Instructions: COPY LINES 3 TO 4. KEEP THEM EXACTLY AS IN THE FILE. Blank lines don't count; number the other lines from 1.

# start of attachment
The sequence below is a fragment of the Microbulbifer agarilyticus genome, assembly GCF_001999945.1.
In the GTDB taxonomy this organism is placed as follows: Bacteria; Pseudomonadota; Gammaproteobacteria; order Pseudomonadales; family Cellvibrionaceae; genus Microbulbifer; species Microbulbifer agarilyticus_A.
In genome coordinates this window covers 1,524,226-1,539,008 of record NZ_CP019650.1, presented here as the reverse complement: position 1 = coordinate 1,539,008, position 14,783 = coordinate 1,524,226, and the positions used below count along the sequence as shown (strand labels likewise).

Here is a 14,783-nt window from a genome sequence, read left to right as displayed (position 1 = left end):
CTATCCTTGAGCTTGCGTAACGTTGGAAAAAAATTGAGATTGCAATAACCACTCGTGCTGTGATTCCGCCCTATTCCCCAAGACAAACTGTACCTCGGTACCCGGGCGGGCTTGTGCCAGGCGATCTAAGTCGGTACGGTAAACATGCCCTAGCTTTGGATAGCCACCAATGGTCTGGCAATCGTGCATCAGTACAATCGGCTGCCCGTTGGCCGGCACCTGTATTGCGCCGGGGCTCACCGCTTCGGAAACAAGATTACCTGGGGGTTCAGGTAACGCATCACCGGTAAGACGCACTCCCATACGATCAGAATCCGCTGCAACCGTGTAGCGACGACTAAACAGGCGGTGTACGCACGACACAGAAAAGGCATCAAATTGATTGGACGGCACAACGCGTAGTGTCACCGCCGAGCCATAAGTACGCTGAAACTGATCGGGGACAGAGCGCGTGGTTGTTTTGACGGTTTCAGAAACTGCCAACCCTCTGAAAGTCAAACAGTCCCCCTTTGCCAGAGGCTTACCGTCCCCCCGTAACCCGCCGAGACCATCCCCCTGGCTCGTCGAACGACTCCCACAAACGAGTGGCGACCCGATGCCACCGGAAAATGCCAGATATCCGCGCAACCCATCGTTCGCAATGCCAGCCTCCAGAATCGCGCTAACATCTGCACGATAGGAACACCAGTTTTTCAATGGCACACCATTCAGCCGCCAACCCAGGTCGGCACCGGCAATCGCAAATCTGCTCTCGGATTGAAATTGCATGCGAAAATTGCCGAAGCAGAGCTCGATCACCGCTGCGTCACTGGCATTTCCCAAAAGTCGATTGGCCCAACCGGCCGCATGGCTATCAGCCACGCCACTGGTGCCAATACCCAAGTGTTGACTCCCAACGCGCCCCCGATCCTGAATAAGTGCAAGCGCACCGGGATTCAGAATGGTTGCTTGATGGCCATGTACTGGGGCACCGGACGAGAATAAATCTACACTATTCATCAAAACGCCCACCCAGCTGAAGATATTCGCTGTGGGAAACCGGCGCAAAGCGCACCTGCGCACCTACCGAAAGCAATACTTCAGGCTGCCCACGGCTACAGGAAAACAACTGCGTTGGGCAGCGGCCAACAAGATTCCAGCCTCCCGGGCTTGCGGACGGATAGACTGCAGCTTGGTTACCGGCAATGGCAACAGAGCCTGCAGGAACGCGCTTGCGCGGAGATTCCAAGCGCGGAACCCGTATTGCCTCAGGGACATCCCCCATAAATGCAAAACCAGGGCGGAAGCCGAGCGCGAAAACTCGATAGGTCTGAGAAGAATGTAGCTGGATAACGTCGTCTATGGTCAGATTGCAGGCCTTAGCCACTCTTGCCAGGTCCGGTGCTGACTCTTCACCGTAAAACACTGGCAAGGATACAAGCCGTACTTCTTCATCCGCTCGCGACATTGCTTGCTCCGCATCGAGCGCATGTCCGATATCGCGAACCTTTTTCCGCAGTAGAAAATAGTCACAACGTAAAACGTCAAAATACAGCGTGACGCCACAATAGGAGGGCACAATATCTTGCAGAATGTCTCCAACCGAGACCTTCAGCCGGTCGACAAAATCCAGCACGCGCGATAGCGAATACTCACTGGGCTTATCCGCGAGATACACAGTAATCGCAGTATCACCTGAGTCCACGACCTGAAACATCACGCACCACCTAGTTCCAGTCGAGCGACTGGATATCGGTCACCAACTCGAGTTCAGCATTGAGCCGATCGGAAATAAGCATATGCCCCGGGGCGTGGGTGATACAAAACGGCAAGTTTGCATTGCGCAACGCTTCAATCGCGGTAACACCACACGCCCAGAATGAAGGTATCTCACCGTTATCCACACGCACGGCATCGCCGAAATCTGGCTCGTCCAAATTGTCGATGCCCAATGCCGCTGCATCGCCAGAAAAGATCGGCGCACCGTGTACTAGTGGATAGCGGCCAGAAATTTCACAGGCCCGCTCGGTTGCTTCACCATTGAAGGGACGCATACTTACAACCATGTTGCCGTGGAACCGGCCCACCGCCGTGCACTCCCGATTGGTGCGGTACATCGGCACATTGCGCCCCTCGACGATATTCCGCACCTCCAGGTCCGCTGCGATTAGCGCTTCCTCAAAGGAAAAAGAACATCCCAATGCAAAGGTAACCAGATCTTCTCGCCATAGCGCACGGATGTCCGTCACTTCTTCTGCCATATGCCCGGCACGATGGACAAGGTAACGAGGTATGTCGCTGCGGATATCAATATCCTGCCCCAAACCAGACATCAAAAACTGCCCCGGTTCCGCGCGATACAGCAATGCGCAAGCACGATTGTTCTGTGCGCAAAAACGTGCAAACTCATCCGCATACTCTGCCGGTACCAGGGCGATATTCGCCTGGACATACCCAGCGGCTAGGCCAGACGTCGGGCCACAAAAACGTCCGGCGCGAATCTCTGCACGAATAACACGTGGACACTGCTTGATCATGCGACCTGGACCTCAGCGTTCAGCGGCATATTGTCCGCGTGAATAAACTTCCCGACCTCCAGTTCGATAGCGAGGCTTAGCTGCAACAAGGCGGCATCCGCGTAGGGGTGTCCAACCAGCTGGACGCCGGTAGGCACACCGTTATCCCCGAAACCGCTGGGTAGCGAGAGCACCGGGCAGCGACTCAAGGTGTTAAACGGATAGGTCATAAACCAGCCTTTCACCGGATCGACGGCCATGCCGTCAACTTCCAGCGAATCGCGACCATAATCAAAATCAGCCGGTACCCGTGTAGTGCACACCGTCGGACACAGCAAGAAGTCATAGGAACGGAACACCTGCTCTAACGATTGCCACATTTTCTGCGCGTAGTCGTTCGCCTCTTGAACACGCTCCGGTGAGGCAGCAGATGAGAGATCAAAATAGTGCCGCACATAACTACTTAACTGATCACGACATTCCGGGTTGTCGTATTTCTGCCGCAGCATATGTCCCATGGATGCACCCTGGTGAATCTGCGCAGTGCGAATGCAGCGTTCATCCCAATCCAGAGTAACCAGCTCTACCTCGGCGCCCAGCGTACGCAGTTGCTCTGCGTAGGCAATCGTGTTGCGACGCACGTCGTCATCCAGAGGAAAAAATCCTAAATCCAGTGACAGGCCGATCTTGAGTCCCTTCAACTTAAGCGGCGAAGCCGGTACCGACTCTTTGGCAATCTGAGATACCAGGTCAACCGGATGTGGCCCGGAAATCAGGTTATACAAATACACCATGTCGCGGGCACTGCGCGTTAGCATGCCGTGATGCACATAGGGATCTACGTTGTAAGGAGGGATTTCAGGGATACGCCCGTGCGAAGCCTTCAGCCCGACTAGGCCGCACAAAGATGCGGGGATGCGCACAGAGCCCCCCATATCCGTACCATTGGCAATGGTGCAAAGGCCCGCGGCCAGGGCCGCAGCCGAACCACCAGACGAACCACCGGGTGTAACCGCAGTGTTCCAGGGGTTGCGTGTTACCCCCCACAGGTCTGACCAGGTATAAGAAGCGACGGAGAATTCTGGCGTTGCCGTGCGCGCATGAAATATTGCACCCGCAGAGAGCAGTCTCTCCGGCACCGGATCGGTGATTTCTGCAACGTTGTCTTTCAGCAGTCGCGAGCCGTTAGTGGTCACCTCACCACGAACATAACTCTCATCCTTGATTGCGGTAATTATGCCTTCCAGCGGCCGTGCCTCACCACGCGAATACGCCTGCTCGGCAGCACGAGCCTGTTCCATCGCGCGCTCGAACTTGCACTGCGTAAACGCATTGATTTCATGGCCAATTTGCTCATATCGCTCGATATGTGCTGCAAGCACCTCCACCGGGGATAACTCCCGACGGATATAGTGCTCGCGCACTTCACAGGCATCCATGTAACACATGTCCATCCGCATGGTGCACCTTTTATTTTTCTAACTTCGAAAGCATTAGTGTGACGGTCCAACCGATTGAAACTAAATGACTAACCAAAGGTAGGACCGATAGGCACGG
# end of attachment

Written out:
In genome coordinates this window covers 1,524,226-1,539,008 of record NZ_CP019650.1, presented here as the reverse complement: position 1 = coordinate 1,539,008, position 14,783 = coordinate 1,524,226, and the positions used below count along the sequence as shown (strand labels likewise).

Here is a 14,783-nt window from a genome sequence, read left to right as displayed (position 1 = left end):